• When the AV valves close, all four cardiac valves remain closed momentarily (it’s called isovolumetric contraction) and then the semilunar valves (aortic and pulmonic) open while the ventricles contract.
  • Then, the semilunar valves close (S2); this is considered the end of systole and the beginning of diastole (relaxation of the ventricles filling with blood)
    •  When the semilunar valves close, all four cardiac valves are closed momentarily (this is called isovolumetric relaxation) and then the AV valves open and the ventricles fill with blood (i.e., diastole).

Auscultating cardiac valves

The steps involved in auscultation of the cardiac valves are (see Video 4.9):

1. Keep the client in a supine position and use draping.

  • You can do this assessment with the client in a sitting position, but it is generally easier to do in a supine position because you can drape the client without struggling to hold the drape in place. Also, you might have to ask a client who is sitting to reposition their breasts to auscultate the valves; this is easier in a supine position as larger breasts will typically shift laterally in a supine position.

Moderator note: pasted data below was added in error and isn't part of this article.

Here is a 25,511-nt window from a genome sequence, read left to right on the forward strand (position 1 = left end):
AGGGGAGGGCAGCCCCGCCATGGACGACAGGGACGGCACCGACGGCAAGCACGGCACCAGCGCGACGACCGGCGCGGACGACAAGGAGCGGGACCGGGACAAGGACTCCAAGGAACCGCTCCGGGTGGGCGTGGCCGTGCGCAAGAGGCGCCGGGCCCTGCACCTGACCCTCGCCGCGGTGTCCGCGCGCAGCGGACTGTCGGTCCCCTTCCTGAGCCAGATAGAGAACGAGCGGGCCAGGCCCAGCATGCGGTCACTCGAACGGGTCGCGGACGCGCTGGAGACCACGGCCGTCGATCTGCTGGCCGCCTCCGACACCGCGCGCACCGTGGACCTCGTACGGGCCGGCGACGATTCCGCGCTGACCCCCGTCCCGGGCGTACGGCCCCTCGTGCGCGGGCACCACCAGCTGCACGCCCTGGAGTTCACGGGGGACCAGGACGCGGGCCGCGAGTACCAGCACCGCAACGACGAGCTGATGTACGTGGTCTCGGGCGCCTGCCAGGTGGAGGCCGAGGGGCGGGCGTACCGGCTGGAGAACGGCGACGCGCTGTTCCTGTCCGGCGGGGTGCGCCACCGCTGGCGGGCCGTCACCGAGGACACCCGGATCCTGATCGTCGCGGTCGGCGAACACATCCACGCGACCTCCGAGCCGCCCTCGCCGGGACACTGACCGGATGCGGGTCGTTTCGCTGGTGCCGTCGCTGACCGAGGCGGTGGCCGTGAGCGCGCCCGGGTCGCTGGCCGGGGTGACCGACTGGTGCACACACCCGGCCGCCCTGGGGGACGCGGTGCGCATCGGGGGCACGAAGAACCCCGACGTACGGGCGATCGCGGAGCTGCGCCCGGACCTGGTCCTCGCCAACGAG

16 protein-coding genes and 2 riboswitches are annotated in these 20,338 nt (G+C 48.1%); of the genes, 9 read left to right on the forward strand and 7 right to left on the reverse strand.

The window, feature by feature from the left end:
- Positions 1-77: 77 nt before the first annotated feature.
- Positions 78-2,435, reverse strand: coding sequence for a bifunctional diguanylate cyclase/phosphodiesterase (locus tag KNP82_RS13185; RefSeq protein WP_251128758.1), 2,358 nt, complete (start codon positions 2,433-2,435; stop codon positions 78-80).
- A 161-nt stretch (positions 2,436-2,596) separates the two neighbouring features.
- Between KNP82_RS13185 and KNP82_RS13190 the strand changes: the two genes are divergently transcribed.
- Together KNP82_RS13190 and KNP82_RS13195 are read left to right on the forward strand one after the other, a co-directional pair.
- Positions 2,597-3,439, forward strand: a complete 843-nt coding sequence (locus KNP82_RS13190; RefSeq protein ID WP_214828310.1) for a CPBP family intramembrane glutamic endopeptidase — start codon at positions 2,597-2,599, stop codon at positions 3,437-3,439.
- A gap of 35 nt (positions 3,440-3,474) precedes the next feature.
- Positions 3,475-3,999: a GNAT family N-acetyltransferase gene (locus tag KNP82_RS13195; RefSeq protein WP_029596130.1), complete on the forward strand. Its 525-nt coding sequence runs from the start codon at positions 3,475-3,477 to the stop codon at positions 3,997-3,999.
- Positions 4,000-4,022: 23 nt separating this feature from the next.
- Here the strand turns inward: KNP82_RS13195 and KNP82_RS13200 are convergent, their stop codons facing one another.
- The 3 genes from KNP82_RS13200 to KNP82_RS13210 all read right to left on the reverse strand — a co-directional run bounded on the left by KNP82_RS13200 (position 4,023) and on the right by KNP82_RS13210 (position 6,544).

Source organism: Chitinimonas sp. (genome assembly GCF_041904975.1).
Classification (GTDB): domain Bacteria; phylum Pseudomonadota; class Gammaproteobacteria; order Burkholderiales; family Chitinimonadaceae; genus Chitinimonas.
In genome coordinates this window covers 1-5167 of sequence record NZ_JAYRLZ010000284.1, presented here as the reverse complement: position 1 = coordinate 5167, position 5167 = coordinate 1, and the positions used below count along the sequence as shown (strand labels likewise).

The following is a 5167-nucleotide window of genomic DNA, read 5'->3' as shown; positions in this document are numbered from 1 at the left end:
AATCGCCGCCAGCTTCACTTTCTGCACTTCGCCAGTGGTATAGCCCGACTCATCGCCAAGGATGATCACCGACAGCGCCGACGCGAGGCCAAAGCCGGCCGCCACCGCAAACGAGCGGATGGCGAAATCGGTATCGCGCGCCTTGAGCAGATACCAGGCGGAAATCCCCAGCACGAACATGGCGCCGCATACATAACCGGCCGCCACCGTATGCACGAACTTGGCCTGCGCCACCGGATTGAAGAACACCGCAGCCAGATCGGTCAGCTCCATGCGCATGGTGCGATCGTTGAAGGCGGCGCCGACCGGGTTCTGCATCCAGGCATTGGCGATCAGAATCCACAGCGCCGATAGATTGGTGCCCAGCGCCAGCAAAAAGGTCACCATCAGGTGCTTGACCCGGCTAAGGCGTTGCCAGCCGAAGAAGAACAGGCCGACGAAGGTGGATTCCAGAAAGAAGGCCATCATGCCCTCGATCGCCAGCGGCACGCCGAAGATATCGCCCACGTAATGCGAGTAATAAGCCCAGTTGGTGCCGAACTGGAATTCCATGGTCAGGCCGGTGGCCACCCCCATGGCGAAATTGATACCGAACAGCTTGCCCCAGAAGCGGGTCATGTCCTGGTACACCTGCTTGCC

• NOTE: if you have specific cardiac concerns, you should also listen for murmurs in the left lateral position and in the sitting position with the client leaning forward slightly. This positioning can help you hear any murmurs that might be present.

2. Cleanse the stethoscope.

3. Follow the pattern in Figure 4.8 to auscultate the cardiac valves.

  • Particularly when you have concerns, some practitioners will move their stethoscope around several locations at each site.
  • Remember, it is important to physically landmark the location of the valves immediately before you auscultate them.